Qu’est-ce que c’est?

Doctor: How are you feeling today?

Me: [shrugs shoulders]

Doctor: I see. What can I do for you?

Me: Don’t know.

Doctor: What’s the problem?

Me: Lots. Changes. Things.

Doctor: I noticed.

Me: What did you notice?

Doctor: Well, for starters, your feet are on the couch for the first time. You must be getting used to this place. Your shoes are still on. I bet my dry cleaner will love sending me that bill.

Me: My shoes are clean. My shoes are always clean. My shoes are dirt-repellent. Don’t blame me for your other patients’ dusty shoes.

Doctor: We’re not here to talk about shoes.

Me: You started it.

Doctor: Just tell me what’s wrong, Calvin.

Me: Why do you keep calling me that?

Doctor: Because it’s how you introduced yourself to me.

Me: I wasn’t serious. You already knew my name before we met. It was a joke – an icebreaker.

Doctor: I think there’s more to it. Are you trying to run away from something? I read an article by Freud on childhood trauma and dissociation. . .

Me: [sighs] This isn’t that. It was a joke. I swear, you psychiatrists have no sense of humor.

Doctor: You’re swearing now? Who are you swearing by?

Me: Your mom.

Doctor: Wow.

Me: It was a joke.

Doctor: I knew that. Ha-ha! See? I can take a joke.

Me: Hmmm.

Doctor: Yes.

Me: I think I’m losing my grip.

Doctor: Let me hear it.

Me: I keep forgetting. I forget things I’m supposed to do, I forget why I’m doing something when I’m right in the middle of it. Spellings, punctuation, pronunciations. I’ve made more grammatical errors in the last month than I have my entire life. The memory lapses are back again.

Doctor: Go on.

Me: My attention span is messed up. Sometimes I can do the same thing for hours, and sometimes I can’t hold a simple thought for more than a few seconds.

Doctor: [writing in a notebook] Yes?

Me: I can be relatively calm one minute, move slow, drag my speech and everything, but then the next I become hyperactive. Move quicker, more and curse a lot. Curse unnecessarily.

Doctor: Continue.

Me: I keep getting disoriented, losing my balance. Sometimes I’ll have dark thoughts and . . . what are you writing?

Doctor: Nothing important. I’m just playing with myself.

Me: Bit inappropriate, don’t you think?

Doctor: No! Tic-tac-toe! Tic-tac-toe! Tic-tac-toe!

Me: Oh. But aren’t there more important things at the moment?

Doctor: We’ve been over this. Always the same symptoms. I’ve written them down many times before. All you need is a good night’s sleep.

Me: Tried it. Doesn’t work.

Doctor: I can write you a prescription for sleeping pills.

Me: They don’t help. They just leave a bad taste in my mouth.

Doctor: You did this to yourself. You shouldn’t have tried going without sleep in the first place.

Me: First of all, you help me, you don’t attack me. Second, that blue fish in the tank has been looking at me for too long. Third, I didn’t have much of a choice when I decided to give up sleep – it was largely out of my hands.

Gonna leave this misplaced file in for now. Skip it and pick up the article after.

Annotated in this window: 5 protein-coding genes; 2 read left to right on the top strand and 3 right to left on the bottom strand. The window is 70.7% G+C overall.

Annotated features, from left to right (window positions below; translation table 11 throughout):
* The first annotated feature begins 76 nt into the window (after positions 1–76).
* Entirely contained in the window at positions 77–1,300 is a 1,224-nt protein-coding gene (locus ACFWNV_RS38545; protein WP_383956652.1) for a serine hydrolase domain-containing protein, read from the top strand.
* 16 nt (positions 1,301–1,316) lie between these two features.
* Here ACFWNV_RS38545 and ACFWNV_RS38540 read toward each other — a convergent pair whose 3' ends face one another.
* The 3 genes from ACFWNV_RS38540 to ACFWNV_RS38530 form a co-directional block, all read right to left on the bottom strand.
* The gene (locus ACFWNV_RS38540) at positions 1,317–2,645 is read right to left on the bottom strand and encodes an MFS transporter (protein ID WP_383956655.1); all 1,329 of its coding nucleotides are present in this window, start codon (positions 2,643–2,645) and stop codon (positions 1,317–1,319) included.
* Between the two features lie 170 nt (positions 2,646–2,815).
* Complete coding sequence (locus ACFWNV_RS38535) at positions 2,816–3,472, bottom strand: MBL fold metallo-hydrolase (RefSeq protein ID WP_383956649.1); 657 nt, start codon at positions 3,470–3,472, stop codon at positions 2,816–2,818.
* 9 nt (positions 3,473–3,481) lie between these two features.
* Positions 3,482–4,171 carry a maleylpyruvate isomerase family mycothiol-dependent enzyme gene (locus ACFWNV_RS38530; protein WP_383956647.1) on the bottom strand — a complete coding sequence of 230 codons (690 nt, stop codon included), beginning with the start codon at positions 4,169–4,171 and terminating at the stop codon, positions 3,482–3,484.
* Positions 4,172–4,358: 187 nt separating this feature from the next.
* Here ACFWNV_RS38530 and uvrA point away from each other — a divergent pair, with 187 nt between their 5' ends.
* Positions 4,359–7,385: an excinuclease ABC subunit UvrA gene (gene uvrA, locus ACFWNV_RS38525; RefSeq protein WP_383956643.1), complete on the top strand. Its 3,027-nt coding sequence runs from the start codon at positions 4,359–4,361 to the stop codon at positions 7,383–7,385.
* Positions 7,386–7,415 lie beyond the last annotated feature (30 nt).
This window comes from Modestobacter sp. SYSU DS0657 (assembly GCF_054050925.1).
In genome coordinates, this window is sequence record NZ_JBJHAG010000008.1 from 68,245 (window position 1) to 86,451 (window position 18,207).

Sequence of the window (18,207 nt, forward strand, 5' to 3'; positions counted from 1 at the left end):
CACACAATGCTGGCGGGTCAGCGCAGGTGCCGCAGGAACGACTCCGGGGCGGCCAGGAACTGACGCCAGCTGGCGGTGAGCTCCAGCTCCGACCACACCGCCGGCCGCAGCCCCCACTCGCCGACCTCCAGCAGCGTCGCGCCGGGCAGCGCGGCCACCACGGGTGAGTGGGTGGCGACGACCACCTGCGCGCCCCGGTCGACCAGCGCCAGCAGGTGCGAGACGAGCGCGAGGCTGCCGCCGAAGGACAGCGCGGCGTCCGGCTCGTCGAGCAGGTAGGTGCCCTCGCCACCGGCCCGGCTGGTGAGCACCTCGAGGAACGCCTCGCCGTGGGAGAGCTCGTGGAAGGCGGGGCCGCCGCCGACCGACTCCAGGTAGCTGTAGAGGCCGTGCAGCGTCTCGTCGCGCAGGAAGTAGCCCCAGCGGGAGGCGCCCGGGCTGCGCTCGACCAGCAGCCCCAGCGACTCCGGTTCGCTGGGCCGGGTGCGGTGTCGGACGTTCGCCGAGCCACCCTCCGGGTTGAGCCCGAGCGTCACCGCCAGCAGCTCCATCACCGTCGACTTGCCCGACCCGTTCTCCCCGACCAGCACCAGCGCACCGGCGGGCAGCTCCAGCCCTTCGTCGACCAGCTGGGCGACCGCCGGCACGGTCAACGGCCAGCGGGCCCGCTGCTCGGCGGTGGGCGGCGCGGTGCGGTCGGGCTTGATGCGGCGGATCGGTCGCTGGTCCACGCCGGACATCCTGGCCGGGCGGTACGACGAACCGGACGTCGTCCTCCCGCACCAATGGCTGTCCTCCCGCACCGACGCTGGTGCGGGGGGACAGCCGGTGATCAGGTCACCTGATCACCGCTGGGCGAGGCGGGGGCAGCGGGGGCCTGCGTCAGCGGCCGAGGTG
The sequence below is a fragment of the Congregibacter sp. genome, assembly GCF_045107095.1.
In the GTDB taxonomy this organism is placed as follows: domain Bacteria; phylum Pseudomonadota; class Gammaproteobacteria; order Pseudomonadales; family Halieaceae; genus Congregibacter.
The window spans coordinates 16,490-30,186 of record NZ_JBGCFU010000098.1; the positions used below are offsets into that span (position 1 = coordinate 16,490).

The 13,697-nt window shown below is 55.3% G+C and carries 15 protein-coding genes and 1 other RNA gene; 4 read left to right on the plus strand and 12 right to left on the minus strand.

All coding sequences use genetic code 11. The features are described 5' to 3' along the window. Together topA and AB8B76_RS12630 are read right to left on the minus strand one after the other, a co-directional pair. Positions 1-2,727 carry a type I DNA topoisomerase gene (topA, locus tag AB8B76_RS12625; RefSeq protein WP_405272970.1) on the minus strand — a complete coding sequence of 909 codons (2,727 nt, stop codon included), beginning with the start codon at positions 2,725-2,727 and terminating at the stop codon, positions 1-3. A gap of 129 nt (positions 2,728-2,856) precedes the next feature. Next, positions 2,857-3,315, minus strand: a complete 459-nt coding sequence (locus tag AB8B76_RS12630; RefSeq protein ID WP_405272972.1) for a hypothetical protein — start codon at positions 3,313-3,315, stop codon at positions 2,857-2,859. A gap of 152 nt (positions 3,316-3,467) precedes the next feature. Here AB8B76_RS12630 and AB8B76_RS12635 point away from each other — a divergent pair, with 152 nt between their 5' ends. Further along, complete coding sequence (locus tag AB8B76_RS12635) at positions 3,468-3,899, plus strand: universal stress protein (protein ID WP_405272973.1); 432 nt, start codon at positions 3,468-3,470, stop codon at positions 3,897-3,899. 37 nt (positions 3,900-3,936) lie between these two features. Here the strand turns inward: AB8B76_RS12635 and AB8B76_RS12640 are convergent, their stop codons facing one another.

Doctor: Do you want to talk about it?

Me: Not today.

Doctor: I can prescribe some very potent pills.

Me: No.

Doctor: Why are you being difficult?

Me: Why is that fish staring here so much?

Doctor: You’re avoiding the question.

Me: Huh?

Doctor: I said “You’re avoiding the question”.

Me: Huh? I can’t hear you too well. I hurt my ear playing music.

Doctor: Okay, then.

Me: Can I leave now?

Doctor: Our time’s not up yet.

Me: What am I supposed to do for the rest of the session?

Doctor: Undress and lie on that table there. [points to a metallic table behind partially opened curtains with a thin mattress and light blue plastic cover]

Me: What is that? Why do you have that? Why would you have that? Why am I seeing it now?

Doctor: Why are you being so difficult?

Me: I don’t like doctors. I don’t want to be here – they made me come. Also, I’m not comfortable around a therapist that tells me to take off my clothes and get on a table that should be in a different office. Are therapists allowed to perform physicals?

Doctor: I have my methods. And you don’t decide in whose office certain furniture belongs. Did you go to medical school or did I?

Me: I didn’t go to med school, but I know –

Doctor: Shhh. Haven’t you ever seen couches in a dentist’s office? Furniture doesn’t belong anywhere specific. Take off your clothes and get on the table. The sooner we get done with your physical examination, the sooner you can leave.

[a few minutes later, Me is on the table and Doctor is examining him]

Doctor: What’s up with this?

Me: What? The weight thing?

Doctor: Yes. Again?

Me: It happens.

Doctor: Are you on drugs? You can tell me.

Me: Is that what you automatically assume is going on?

Doctor: At your age. . .it’s normal.

Me: [gives Doctor blank stare]

Doctor: Stress then?

Me: Maybe. This table is getting uncomfortable.

Doctor: You need to take better care of yourself.

Me: [shrugs shoulders]

Doctor: Better yet, you need someone to take care of you, because you’re stubborn. Lie down and stay still.

[almost one hour later, Me is putting his clothes back on, Doctor is going through some files on the desk and throwing more things into the garbage can]

Me: I’ll give you a call, keep you updated if anything comes up.

Doctor: No. I’ll call you.


In response to The Daily Post’s writing prompt: “Ready, Set, Done.”

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